Conviction Reversed for Conspiracy to Commit Burglary

The California Supreme Court has defined “building” broadly for purposes of burglary.  Some may say that such liberal or loose definitions have led to convictions that were not legally correct.

In the case of People v. Pablo Mendoza Chavez, a Kings County matter, Chavez was convicted of many offenses, including conspiracy to commit burglary.  The conspiracy to commit burglary was based upon the entry of Jeremiah Phillips, Chavez’s co-conspirator, over a fence into a salvage yard in Lemoore.  Phillips had gone into the auto yard to siphon gasoline out of wrecked cars, but Phillips never entered any building in the yard.

Police went to the salvage yard in the early morning hours of May 1, 2010.  When they arrived, they saw Phillips jumping over the chain-link fence and running into a car driven by Chavez.  The officers thought this was unusual, so they stopped the car, suspecting some crime was afoot.  They found three cans outside the entrance of the salvage yard.  The cans were filled with gasoline and there was a siphoning hose nearby.

Police called the salvage yard owner, who said Phillips did not have permission to be on the property.  Phillips then explained that he and Chavez had an agreement that Phillips would go into the yard and obtain some gasoline.  Chavez then apologized to the police, saying he was “acting stupid.”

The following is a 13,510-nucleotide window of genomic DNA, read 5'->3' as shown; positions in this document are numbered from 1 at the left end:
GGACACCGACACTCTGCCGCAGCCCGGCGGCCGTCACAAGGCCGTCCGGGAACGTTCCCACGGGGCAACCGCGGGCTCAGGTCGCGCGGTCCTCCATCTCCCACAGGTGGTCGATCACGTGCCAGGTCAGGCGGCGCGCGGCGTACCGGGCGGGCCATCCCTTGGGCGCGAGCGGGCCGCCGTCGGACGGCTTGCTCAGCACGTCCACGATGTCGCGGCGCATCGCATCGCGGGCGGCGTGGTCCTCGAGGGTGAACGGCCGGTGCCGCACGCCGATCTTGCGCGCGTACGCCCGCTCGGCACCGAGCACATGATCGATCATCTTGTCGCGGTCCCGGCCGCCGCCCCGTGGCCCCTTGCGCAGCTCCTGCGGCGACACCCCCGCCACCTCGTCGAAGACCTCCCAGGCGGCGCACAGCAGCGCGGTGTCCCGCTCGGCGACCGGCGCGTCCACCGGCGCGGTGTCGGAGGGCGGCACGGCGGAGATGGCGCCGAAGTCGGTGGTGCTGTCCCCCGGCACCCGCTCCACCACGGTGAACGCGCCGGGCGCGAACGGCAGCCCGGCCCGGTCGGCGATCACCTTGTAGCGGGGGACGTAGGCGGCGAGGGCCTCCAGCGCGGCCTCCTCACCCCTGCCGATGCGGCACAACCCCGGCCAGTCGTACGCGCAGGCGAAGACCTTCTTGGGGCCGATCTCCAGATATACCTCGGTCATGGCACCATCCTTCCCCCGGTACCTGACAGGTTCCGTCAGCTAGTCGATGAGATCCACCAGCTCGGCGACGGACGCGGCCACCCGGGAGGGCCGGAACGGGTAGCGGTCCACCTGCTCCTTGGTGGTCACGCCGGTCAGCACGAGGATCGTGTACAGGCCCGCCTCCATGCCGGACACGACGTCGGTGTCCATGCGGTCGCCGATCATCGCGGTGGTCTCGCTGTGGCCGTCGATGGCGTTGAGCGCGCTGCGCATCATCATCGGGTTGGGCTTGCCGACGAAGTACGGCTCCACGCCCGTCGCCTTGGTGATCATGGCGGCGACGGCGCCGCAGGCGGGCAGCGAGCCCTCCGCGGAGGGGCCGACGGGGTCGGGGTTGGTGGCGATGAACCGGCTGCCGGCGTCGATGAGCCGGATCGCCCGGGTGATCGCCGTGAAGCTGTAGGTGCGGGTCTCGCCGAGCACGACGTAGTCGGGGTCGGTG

The trial court, however, in the eyes of Fifth Appellate District, was also “acting stupid.”  In People v. Pablo Mendoza Chavez (2012 DJDAR 6219), the Fifth Appellate District found the trial court made a mistake in instructing a jury that entry into a yard with the intent to commit theft was burglary.  Chavez was convicted and sentenced to the upper term of six years in prison.  The sentence was then enhanced one year for a prison prior.

The Fifth Appellate Court began its analysis by pointing out that there was no evidence either Chavez or Phillips entered the salvage yard building.  It then acknowledged that Penal Code 459 (“burglary”) may be proven upon a showing of an unpermitted entry into many types of buildings and vehicles, as well as a “catchall” for any “house, room, apartment, tenement, shop, warehouse, store, mill, barn, stable, outhouse, or other building, tent, vessel . . . floating home, railroad car, locked or sealed cargo container . . . aircraft, with the intent to commit theft is guilty of burglary.”

The Appellate Court then noted that “building” has been defined as a structure with four walls and a roof.  It followed, logically, that a fenced yard is not a building because it does not have a roof, even though the yard was enclosed with the functional equivalent of four walls, although the walls were chain-link fences and not a solid wall.  

The Court, in a scholarly survey of cases from outside California, then looked at many cases that had convictions for burglary involving fenced yards.  However, in each of these cases, the Court noted that the underlying statute was different from Penal Code § 459, so a comparison was really not meaningful or even persuasive.  

Consequently, the Court reversed the conviction of Chavez for conspiracy to commit burglary and remanded the case to the trial court to amend its judgment, to be forwarded to the appropriate prison authorities.

For more information about theft offenses, click on the following articles:
  1. Conviction Reversed for Possession of Burglary Tools (Penal Code § 466)
  2. What is Commercial Burglary (Penal Code § 459) and What Are the Defenses?
  3. What is a Motion for Civil Compromise?
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